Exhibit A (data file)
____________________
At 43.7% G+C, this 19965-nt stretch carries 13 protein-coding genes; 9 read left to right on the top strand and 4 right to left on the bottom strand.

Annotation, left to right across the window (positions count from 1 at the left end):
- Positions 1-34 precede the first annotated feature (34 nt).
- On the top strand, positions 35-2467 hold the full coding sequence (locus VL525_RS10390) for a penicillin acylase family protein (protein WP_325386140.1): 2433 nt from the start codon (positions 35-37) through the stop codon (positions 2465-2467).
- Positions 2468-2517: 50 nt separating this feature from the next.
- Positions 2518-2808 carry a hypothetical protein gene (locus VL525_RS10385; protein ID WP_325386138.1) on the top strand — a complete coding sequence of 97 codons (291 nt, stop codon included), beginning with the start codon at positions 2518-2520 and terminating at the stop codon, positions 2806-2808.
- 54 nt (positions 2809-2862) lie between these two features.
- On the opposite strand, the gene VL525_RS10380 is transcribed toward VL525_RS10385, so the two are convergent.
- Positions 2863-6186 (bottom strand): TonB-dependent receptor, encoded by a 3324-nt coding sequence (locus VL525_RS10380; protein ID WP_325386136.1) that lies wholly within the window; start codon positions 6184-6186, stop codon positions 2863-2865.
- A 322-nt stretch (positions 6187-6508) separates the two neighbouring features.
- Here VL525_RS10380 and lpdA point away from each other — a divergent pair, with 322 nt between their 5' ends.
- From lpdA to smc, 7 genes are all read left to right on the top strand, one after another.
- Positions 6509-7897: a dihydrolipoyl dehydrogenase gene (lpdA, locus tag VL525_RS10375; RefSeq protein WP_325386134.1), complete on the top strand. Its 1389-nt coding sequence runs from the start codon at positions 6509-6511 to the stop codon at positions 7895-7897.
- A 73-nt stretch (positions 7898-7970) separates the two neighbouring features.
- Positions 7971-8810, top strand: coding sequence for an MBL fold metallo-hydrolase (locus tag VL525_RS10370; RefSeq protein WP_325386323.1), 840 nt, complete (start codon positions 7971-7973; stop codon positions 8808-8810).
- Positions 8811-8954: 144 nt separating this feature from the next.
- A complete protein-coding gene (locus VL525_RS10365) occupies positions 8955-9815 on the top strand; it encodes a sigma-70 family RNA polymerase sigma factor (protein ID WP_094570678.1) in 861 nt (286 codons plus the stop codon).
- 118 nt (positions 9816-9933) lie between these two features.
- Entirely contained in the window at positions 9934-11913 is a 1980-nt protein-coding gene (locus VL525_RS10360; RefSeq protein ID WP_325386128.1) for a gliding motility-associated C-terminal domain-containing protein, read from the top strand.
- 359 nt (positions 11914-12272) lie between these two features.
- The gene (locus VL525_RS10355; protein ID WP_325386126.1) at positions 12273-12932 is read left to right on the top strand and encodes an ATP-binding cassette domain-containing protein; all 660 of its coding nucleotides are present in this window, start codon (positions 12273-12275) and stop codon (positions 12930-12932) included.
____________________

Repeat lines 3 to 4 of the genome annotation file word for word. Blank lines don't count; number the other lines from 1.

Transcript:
- Positions 1-34 precede the first annotated feature (34 nt).
- On the top strand, positions 35-2467 hold the full coding sequence (locus VL525_RS10390) for a penicillin acylase family protein (protein WP_325386140.1): 2433 nt from the start codon (positions 35-37) through the stop codon (positions 2465-2467).